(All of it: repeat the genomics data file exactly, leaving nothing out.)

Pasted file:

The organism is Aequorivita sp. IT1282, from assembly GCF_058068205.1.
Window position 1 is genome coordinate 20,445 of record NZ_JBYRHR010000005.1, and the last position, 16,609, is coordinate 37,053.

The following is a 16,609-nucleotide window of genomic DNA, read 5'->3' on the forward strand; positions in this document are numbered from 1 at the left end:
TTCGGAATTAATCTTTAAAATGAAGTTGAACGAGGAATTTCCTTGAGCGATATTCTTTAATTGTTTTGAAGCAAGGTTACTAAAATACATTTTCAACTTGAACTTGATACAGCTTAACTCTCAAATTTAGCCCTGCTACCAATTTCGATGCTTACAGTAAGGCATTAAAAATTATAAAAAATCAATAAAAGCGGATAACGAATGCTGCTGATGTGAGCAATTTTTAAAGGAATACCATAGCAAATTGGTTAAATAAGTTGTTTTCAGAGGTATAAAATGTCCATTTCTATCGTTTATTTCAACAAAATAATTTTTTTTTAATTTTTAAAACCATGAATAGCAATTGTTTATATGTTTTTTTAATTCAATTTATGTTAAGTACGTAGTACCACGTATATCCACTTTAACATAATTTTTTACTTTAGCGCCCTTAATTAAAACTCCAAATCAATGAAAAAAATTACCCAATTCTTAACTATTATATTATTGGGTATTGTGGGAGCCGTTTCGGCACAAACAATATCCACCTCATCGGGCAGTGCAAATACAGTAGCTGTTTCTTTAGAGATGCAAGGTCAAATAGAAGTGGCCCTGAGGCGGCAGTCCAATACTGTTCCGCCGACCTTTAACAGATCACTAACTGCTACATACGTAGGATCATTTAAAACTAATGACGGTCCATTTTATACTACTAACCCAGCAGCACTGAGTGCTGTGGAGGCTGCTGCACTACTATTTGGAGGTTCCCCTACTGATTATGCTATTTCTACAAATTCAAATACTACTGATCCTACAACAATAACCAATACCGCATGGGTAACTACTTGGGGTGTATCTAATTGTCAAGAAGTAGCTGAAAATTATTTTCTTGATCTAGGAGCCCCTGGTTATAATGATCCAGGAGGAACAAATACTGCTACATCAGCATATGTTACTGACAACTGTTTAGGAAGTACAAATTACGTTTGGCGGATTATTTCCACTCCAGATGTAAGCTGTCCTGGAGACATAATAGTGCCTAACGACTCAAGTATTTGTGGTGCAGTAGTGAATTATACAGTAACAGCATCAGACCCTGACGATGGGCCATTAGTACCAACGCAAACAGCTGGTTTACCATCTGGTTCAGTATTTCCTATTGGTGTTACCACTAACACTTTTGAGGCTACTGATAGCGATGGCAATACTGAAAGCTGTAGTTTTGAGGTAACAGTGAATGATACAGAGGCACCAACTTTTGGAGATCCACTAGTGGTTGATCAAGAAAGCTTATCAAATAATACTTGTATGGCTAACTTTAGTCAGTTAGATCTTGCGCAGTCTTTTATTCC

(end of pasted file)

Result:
The organism is Aequorivita sp. IT1282, from assembly GCF_058068205.1.
Window position 1 is genome coordinate 20,445 of record NZ_JBYRHR010000005.1, and the last position, 16,609, is coordinate 37,053.

The following is a 16,609-nucleotide window of genomic DNA, read 5'->3' on the forward strand; positions in this document are numbered from 1 at the left end:
TTCGGAATTAATCTTTAAAATGAAGTTGAACGAGGAATTTCCTTGAGCGATATTCTTTAATTGTTTTGAAGCAAGGTTACTAAAATACATTTTCAACTTGAACTTGATACAGCTTAACTCTCAAATTTAGCCCTGCTACCAATTTCGATGCTTACAGTAAGGCATTAAAAATTATAAAAAATCAATAAAAGCGGATAACGAATGCTGCTGATGTGAGCAATTTTTAAAGGAATACCATAGCAAATTGGTTAAATAAGTTGTTTTCAGAGGTATAAAATGTCCATTTCTATCGTTTATTTCAACAAAATAATTTTTTTTTAATTTTTAAAACCATGAATAGCAATTGTTTATATGTTTTTTTAATTCAATTTATGTTAAGTACGTAGTACCACGTATATCCACTTTAACATAATTTTTTACTTTAGCGCCCTTAATTAAAACTCCAAATCAATGAAAAAAATTACCCAATTCTTAACTATTATATTATTGGGTATTGTGGGAGCCGTTTCGGCACAAACAATATCCACCTCATCGGGCAGTGCAAATACAGTAGCTGTTTCTTTAGAGATGCAAGGTCAAATAGAAGTGGCCCTGAGGCGGCAGTCCAATACTGTTCCGCCGACCTTTAACAGATCACTAACTGCTACATACGTAGGATCATTTAAAACTAATGACGGTCCATTTTATACTACTAACCCAGCAGCACTGAGTGCTGTGGAGGCTGCTGCACTACTATTTGGAGGTTCCCCTACTGATTATGCTATTTCTACAAATTCAAATACTACTGATCCTACAACAATAACCAATACCGCATGGGTAACTACTTGGGGTGTATCTAATTGTCAAGAAGTAGCTGAAAATTATTTTCTTGATCTAGGAGCCCCTGGTTATAATGATCCAGGAGGAACAAATACTGCTACATCAGCATATGTTACTGACAACTGTTTAGGAAGTACAAATTACGTTTGGCGGATTATTTCCACTCCAGATGTAAGCTGTCCTGGAGACATAATAGTGCCTAACGACTCAAGTATTTGTGGTGCAGTAGTGAATTATACAGTAACAGCATCAGACCCTGACGATGGGCCATTAGTACCAACGCAAACAGCTGGTTTACCATCTGGTTCAGTATTTCCTATTGGTGTTACCACTAACACTTTTGAGGCTACTGATAGCGATGGCAATACTGAAAGCTGTAGTTTTGAGGTAACAGTGAATGATACAGAGGCACCAACTTTTGGAGATCCACTAGTGGTTGATCAAGAAAGCTTATCAAATAATACTTGTATGGCTAACTTTAGTCAGTTAGATCTTGCGCAGTCTTTTATTCC